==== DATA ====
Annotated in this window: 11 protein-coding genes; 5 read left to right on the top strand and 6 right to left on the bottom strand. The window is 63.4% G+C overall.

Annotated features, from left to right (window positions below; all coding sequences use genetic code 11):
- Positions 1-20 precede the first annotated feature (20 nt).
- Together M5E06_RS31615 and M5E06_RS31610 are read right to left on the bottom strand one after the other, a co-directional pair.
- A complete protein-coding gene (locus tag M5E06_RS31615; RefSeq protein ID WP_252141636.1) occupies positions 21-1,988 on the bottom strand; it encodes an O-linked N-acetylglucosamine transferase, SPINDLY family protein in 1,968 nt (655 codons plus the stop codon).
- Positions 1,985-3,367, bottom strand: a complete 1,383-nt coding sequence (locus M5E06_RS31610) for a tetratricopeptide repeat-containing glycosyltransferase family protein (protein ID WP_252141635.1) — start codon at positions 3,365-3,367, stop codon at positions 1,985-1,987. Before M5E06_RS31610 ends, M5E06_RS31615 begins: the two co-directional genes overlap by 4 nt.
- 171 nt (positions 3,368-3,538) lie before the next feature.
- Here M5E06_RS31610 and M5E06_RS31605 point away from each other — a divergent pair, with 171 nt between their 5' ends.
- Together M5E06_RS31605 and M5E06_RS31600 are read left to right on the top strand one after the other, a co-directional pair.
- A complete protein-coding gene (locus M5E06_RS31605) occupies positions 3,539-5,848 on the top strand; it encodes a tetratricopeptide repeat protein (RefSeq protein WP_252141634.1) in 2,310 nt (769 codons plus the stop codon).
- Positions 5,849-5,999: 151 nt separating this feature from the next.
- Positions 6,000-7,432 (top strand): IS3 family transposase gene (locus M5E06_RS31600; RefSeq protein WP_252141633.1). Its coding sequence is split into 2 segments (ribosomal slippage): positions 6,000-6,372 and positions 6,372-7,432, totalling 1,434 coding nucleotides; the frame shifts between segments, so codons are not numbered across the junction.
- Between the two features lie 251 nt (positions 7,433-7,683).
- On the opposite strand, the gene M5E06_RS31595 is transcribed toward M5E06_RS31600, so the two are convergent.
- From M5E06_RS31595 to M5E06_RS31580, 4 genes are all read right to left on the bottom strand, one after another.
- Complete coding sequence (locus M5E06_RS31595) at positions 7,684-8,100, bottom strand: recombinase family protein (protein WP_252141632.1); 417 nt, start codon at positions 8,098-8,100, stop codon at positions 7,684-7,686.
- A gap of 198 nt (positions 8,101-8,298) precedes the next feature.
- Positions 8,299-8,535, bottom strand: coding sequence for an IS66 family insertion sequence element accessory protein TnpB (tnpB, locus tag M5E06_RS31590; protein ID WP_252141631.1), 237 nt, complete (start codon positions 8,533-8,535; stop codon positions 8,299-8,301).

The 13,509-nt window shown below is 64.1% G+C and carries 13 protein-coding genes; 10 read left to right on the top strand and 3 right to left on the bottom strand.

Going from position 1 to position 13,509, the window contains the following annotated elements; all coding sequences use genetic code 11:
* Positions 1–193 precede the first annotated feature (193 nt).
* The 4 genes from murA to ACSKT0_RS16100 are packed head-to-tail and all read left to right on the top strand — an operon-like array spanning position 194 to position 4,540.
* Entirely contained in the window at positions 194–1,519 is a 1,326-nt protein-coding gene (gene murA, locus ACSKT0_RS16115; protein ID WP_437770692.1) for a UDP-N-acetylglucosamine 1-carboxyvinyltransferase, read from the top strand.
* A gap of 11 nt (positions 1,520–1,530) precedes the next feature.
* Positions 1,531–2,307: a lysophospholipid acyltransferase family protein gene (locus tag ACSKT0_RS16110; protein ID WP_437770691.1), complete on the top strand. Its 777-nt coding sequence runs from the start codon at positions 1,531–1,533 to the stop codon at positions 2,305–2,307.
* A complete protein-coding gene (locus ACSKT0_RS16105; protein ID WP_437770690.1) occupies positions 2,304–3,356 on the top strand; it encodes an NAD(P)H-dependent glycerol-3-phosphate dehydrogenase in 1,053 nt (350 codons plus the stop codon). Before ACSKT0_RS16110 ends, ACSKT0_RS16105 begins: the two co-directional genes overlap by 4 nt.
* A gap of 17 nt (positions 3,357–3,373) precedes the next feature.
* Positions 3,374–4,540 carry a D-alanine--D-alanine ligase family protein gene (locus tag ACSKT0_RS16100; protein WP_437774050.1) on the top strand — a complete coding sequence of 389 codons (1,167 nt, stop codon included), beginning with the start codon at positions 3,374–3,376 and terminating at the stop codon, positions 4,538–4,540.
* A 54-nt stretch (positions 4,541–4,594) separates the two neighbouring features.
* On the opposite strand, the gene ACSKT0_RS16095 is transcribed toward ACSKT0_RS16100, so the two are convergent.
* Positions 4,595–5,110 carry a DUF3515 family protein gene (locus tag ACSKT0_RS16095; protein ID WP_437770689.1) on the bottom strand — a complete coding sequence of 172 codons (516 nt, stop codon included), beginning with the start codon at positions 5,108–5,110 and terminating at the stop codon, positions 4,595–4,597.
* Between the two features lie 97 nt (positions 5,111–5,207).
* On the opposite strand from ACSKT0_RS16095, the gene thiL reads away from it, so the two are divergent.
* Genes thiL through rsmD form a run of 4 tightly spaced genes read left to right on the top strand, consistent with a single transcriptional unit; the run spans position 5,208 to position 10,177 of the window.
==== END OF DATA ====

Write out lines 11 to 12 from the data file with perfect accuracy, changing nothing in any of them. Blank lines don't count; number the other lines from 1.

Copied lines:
- Positions 5,849-5,999: 151 nt separating this feature from the next.
- Positions 6,000-7,432 (top strand): IS3 family transposase gene (locus M5E06_RS31600; RefSeq protein WP_252141633.1). Its coding sequence is split into 2 segments (ribosomal slippage): positions 6,000-6,372 and positions 6,372-7,432, totalling 1,434 coding nucleotides; the frame shifts between segments, so codons are not numbered across the junction.